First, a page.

NHL Playoffs: ‘It’s wide open’ is the theme as the race to the Stanley Cup begins

General manager Don Waddell likes how his Carolina Hurricanes finished the season, winning 16 of their final 21 games. He knows it means nothing now.

“Your points get erased and you all start with zeros,” Waddell said. “Playoffs are a different time. That's what's great about the NHL. Once you get to the playoffs, it's wide open.”

This year more than many in the recent past.

Unlike last year, when Boston broke league records for the most wins and points in a season, there is no clear favorite to hoist the Stanley Cup. Carolina, Florida, defending champion Vegas, Dallas, Winnipeg, Edmonton and the league-best New York Rangers are among the many contenders who could be the last team standing in June.

“I don't think there's that separation,” former player-turned-TNT analyst Ed Olczyk said. “I think that there is eight or nine or 10 teams that I really feel could win the Stanley Cup.”

Carolina, which opens against the New York Islanders, are 13-2 Cup favorites, according to BetMGM Sportsbook, followed by Florida (7-1), Dallas (15-2), Colorado, Edmonton and the Rangers (all 8-1), Boston (11-1), Vegas (12-1 to repeat) and Toronto (14-1). The Canucks and Jets are listed at 15-1, and 2020- 21 Cup-winning Tampa Bay is 25-1, even with top goaltender Andrei Vasilevskiy rounding back into form.

“He's at his best when the games are on the line, and we look for that once again this year,” 2020 playoff MVP Victor Hedman said. “It's obviously so fun to have the best goalie in the world behind you when the playoffs start.”

Eastern Conference

The conversation starts with the Rangers, who won the Presidents' Trophy, have home-ice advantage throughout the postseason and open Sunday against eighth-seeded Washington. Igor Shesterkin, like Vasilevskiy, has won the Vezina as the league's best goalie, and this season winger Artemi Panarin has been one of the most productive and valuable players on any team.

What could set New York apart? Maybe its depth, which comes in handy in the playoffs when unlikely players become heroes.

“It might not be the headliners — it might be somebody you go, this guy just got four goals in a series and that was the turning point,” said former player Ray Ferraro, now an ESPN analyst.” You know who I think of? It could be Kaapo Kakko. It could be a guy like that, who had a trying year.”

Or, Ferraro wondered, it could be someone like Boston's Jake DeBrusk. The Bruins are a year removed from being stunned by Florida in the first round after their record-setting season and begin their redemption tour Saturday against Toronto.

Coach Jim Montgomery hopes his team learned “how to handle adversity when it smacks you in the face. … We know there's a way we need to look on the ice and what we should look like, to ourselves most importantly. And when we look like that, we think we can play with anyone in the league.”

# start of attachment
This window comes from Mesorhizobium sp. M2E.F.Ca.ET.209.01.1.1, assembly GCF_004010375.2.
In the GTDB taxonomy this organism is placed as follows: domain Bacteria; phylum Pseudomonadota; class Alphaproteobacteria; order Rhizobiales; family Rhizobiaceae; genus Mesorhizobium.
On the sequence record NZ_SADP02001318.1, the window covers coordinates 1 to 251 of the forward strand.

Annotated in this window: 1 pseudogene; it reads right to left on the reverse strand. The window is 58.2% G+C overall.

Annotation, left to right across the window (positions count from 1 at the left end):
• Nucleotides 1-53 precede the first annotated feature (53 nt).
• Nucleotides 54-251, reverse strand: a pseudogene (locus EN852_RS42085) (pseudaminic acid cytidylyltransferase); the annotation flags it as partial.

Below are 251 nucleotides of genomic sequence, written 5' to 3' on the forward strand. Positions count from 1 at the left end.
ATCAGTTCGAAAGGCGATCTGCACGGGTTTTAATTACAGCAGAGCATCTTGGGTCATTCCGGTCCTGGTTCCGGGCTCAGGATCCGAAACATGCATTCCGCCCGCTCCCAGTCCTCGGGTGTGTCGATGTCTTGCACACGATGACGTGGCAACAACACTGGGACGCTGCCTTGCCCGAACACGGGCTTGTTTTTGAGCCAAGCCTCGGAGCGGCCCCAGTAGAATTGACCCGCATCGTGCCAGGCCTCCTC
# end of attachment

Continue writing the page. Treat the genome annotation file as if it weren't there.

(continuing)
The East is no cakewalk. As Lightning coach Jon Cooper pointed out ahead of his team's first-round series against the cross-state Panthers, more than a decade on the job has led to just two championships.

“That's a lot of times not being able to get through the gauntlet,” Cooper said. “It's hard. It's really hard to do.”

Western Conference

The West has what Ferraro called a “beast” of a first round. Among the intriguing matchups are Winnipeg vs. Colorado and Vancouver opening against Nashville. Dallas finished first in the conference, but are the Stars the team to beat?

“I think five out of the eight are contenders for the Cup that are legitimate that could win,” said former defenseman Jason Demers, now an NHL Network analyst. “It really is going to come down to a matchup that you get in the first round to get the ball rolling and then whoever stays the healthiest.”

The top-seeded Stars, who open against Vegas, will try to outrace opponents to the Cup, using their speed and skill and relying on Jake Oettinger and a stacked blue line behind an elite group of forwards. But they know it won't be easy.

“It's going to be a hard run to get through everything,” winger Mason Marchment said. “It'll be exciting, but I think we'll be ready for it.”

Reigning and three-time MVP Connor McDavid could put the Oilers on his back and carry them through the playoffs like Nathan MacKinnon did when the Avalanche won the Cup in 2022. A lot will depend on goalie Stuart Skinner, whose Oilers open against a Los Angeles Kings franchise they have beaten in the first round the past two playoffs.

“When Skinner's playing the right way and playing his game, he's one of the top five goalies in the league and he can be,” Demers said. “He's shown that he can do that.”

The Jets have the league's best goalie this season in Connor Hellebuyck, and they hope to ride him to their longest playoff run since a trip to the West final in 2018 or potentially beyond. Winnipeg beyond Hellebuyck has a big, tough lineup full of players who can score but take pride in locking down their end of the ice.

“Defend first,” assistant coach Scott Arniel said. “We don't give teams very much time and space to do anything, and we grind people out and we kind of frustrate them by kind of smothering them to death.”

AP Sports Writers Pat Graham in Denver and Stephen Hawkins in Frisco, Texas, contributed

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